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NTU Underscores Dangers Of IRS Overreach

“Abusive Tax Shelters” or Abuse of Taxpayers? IRS Should Learn Difference

Pete Sepp
July 16, 2018
National Taxpayers Union

“In any case, the IRS’s estimates of “revenue loss” due to the conservation easement deduction have been highly speculative and led to colossal revisions. In March of this year, the IRS informed the Senate Finance Committee that the total aggregate deductions involved with syndicated conservation easements could be $230 billion. This figure was subsequently adjusted by hundreds of billions to about $20 billion (!). Where the exact figure lies is unknown, but wild swings in estimates such as these are certainly not conducive to rational policymaking.

From NTU’s perspective, what is perhaps even more worrisome than just the fiscal calculus is what the IRS’s behavior toward easement deductions augurs for sound tax administration. The process for determining what is and isn’t a listed transaction is not necessarily straightforward. It may or may not be informed by public hearings, preliminary guidance, rulemakings, or other traditional deliberative mechanisms that help to prevent surprises to taxpayers and their advisors. In the case of listing certain conservation easement deduction transactions, the IRS has leapfrogged over some of these safeguards. Worse, the agency applied its decision retroactively to transactions dating back as far as 2010, a terribly disruptive move that will impose millions of dollars in deadweight costs on taxpayers who had been led to believe they were in compliance with the law. The IRS’s subsequent amendment to its December 2016 rule, granting an extra four months of time for those affected by hurricanes to submit to the new regime, is of minimal comfort.”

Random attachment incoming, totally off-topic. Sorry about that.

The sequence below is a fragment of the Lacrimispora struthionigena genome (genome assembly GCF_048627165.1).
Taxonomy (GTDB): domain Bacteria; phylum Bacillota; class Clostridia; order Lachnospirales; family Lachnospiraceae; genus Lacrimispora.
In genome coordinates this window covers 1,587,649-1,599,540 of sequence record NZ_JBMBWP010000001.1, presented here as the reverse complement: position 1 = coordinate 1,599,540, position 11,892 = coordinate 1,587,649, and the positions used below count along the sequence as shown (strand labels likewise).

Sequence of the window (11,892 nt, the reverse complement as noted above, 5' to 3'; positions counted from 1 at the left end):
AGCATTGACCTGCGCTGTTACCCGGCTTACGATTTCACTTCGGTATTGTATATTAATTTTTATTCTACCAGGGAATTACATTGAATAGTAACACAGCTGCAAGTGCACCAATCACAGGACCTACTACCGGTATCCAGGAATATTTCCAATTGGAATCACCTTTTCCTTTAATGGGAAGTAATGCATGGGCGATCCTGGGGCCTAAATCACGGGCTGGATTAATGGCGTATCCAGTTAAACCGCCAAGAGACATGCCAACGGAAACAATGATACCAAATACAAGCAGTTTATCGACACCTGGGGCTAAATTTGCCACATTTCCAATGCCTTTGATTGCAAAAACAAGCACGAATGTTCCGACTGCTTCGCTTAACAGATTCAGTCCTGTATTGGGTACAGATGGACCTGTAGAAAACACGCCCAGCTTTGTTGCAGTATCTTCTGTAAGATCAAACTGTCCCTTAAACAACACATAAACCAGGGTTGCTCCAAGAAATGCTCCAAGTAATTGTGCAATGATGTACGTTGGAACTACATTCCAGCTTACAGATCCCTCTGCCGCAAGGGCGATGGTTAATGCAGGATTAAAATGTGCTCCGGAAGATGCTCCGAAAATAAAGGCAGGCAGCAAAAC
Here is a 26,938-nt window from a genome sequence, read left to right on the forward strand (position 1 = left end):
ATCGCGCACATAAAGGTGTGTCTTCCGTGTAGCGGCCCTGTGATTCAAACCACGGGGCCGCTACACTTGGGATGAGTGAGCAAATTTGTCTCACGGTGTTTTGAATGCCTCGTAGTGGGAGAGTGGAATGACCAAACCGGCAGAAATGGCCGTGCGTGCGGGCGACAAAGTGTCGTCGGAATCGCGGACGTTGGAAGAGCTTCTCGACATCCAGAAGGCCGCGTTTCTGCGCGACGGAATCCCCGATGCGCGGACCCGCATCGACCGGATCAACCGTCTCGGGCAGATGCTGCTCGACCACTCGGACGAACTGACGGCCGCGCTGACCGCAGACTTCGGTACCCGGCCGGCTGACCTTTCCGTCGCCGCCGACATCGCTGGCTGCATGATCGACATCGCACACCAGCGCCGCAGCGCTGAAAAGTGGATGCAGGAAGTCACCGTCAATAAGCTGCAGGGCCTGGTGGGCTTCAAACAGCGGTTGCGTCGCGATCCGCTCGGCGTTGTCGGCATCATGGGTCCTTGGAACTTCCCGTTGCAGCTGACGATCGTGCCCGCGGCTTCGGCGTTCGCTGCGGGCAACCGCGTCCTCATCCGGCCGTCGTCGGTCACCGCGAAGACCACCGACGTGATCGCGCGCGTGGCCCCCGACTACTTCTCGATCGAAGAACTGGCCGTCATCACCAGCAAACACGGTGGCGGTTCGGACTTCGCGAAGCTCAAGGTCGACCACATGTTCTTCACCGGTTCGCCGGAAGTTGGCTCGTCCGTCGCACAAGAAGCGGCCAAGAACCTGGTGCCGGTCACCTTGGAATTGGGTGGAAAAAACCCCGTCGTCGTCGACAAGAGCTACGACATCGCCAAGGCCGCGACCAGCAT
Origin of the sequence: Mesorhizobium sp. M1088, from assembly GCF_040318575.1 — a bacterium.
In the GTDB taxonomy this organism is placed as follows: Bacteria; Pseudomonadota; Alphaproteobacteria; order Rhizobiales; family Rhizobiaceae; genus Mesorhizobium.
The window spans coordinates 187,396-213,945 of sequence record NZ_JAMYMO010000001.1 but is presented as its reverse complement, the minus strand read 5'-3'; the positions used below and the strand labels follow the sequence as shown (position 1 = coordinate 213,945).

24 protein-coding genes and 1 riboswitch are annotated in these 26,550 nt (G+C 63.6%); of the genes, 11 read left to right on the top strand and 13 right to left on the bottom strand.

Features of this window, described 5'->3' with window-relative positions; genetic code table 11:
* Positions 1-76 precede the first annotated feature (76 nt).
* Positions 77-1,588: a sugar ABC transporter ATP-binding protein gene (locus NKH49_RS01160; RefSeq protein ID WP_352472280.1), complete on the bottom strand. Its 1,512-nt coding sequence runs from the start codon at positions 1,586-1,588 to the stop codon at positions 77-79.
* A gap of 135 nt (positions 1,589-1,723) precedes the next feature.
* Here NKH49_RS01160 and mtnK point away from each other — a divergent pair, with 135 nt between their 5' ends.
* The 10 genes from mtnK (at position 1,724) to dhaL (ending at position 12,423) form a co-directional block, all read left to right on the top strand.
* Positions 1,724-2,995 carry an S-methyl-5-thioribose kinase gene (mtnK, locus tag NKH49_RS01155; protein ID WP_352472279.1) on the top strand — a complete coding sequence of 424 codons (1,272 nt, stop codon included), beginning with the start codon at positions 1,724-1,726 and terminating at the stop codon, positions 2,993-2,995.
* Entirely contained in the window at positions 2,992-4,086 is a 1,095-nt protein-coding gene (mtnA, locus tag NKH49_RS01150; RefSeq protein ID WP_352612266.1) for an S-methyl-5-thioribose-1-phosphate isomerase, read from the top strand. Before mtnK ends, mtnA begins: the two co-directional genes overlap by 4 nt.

To access the blog post, click here.

Pete Sepp is President of the National Taxpayers Union.


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At P4C, our mission is to expand conservation easements to keep pace with the continuous need for land conservation and wildlife preservation. More protected land means we can keep a safe 300 feet from larger wildlife!

At P4C, our mission is to expand conservation easements to keep pace with the continuous need for land conservation and wildlife preservation. More protected land means we can keep a safe 300 feet from larger wildlife!Social distancing means avoiding large gatherings and maintaining distance (approximately 6 feet) from others when possible. While we're at it, let's remember to keep it 300 feet or more for larger wildlife.

As services are limited, the National Park Service continues to urge visitors to:

Check park websites for the most up to date information regarding access.

Pack out everything you bring into a park and always practice Leave No Trace principles.

Park only in designated areas. Follow park regulations.

If you encounter a crowded trail-head or overlook, you're not practicing safe social distancing. Go elsewhere.

If waving to your friend from six feet away, you're doing it right. If you're waving while standing next to a moose, you're not.

Visit nps.gov/coronavirus to learn more.
#SocialDistancing #KeepWildlifeWild
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